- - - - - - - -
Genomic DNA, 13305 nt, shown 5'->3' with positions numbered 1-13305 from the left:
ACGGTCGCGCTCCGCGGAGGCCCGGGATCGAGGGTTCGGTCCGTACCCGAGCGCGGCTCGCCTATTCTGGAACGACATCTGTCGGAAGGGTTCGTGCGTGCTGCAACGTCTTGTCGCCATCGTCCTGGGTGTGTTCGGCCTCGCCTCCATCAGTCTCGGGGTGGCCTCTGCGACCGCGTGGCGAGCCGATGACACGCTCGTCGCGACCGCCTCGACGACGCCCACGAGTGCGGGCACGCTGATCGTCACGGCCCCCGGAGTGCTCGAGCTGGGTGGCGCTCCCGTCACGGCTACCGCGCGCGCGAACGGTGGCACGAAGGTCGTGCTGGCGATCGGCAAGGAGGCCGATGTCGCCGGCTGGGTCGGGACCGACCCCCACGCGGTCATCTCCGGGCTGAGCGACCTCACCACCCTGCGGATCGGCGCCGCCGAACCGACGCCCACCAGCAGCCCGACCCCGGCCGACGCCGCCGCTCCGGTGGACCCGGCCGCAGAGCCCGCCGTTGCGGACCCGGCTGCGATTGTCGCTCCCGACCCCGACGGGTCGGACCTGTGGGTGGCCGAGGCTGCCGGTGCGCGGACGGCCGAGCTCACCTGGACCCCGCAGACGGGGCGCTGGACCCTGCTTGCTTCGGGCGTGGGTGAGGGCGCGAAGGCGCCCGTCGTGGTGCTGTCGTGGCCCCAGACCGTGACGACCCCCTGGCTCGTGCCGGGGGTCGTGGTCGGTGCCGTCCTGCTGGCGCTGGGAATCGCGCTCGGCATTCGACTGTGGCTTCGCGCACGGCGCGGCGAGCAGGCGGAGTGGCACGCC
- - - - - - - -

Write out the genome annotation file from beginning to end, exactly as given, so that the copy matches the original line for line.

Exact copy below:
Genomic DNA, 13305 nt, shown 5'->3' with positions numbered 1-13305 from the left:
ACGGTCGCGCTCCGCGGAGGCCCGGGATCGAGGGTTCGGTCCGTACCCGAGCGCGGCTCGCCTATTCTGGAACGACATCTGTCGGAAGGGTTCGTGCGTGCTGCAACGTCTTGTCGCCATCGTCCTGGGTGTGTTCGGCCTCGCCTCCATCAGTCTCGGGGTGGCCTCTGCGACCGCGTGGCGAGCCGATGACACGCTCGTCGCGACCGCCTCGACGACGCCCACGAGTGCGGGCACGCTGATCGTCACGGCCCCCGGAGTGCTCGAGCTGGGTGGCGCTCCCGTCACGGCTACCGCGCGCGCGAACGGTGGCACGAAGGTCGTGCTGGCGATCGGCAAGGAGGCCGATGTCGCCGGCTGGGTCGGGACCGACCCCCACGCGGTCATCTCCGGGCTGAGCGACCTCACCACCCTGCGGATCGGCGCCGCCGAACCGACGCCCACCAGCAGCCCGACCCCGGCCGACGCCGCCGCTCCGGTGGACCCGGCCGCAGAGCCCGCCGTTGCGGACCCGGCTGCGATTGTCGCTCCCGACCCCGACGGGTCGGACCTGTGGGTGGCCGAGGCTGCCGGTGCGCGGACGGCCGAGCTCACCTGGACCCCGCAGACGGGGCGCTGGACCCTGCTTGCTTCGGGCGTGGGTGAGGGCGCGAAGGCGCCCGTCGTGGTGCTGTCGTGGCCCCAGACCGTGACGACCCCCTGGCTCGTGCCGGGGGTCGTGGTCGGTGCCGTCCTGCTGGCGCTGGGAATCGCGCTCGGCATTCGACTGTGGCTTCGCGCACGGCGCGGCGAGCAGGCGGAGTGGCACGCC